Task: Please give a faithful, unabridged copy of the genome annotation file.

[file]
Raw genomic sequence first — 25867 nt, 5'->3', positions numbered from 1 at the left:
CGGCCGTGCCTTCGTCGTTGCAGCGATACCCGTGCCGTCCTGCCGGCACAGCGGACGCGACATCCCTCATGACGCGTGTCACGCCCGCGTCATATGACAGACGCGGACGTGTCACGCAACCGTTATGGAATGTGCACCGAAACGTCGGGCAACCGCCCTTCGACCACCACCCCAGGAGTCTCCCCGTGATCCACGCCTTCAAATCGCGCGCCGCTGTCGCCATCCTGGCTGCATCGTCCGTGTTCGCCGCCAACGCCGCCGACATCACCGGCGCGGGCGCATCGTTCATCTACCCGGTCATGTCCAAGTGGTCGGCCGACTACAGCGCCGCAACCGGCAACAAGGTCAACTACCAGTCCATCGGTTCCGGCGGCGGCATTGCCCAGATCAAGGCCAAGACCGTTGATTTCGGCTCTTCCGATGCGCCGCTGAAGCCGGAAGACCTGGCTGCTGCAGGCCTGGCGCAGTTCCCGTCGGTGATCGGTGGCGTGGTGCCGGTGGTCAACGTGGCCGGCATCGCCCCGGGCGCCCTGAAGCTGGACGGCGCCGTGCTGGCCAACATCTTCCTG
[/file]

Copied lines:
Raw genomic sequence first — 25867 nt, 5'->3', positions numbered from 1 at the left:
CGGCCGTGCCTTCGTCGTTGCAGCGATACCCGTGCCGTCCTGCCGGCACAGCGGACGCGACATCCCTCATGACGCGTGTCACGCCCGCGTCATATGACAGACGCGGACGTGTCACGCAACCGTTATGGAATGTGCACCGAAACGTCGGGCAACCGCCCTTCGACCACCACCCCAGGAGTCTCCCCGTGATCCACGCCTTCAAATCGCGCGCCGCTGTCGCCATCCTGGCTGCATCGTCCGTGTTCGCCGCCAACGCCGCCGACATCACCGGCGCGGGCGCATCGTTCATCTACCCGGTCATGTCCAAGTGGTCGGCCGACTACAGCGCCGCAACCGGCAACAAGGTCAACTACCAGTCCATCGGTTCCGGCGGCGGCATTGCCCAGATCAAGGCCAAGACCGTTGATTTCGGCTCTTCCGATGCGCCGCTGAAGCCGGAAGACCTGGCTGCTGCAGGCCTGGCGCAGTTCCCGTCGGTGATCGGTGGCGTGGTGCCGGTGGTCAACGTGGCCGGCATCGCCCCGGGCGCCCTGAAGCTGGACGGCGCCGTGCTGGCCAACATCTTCCTG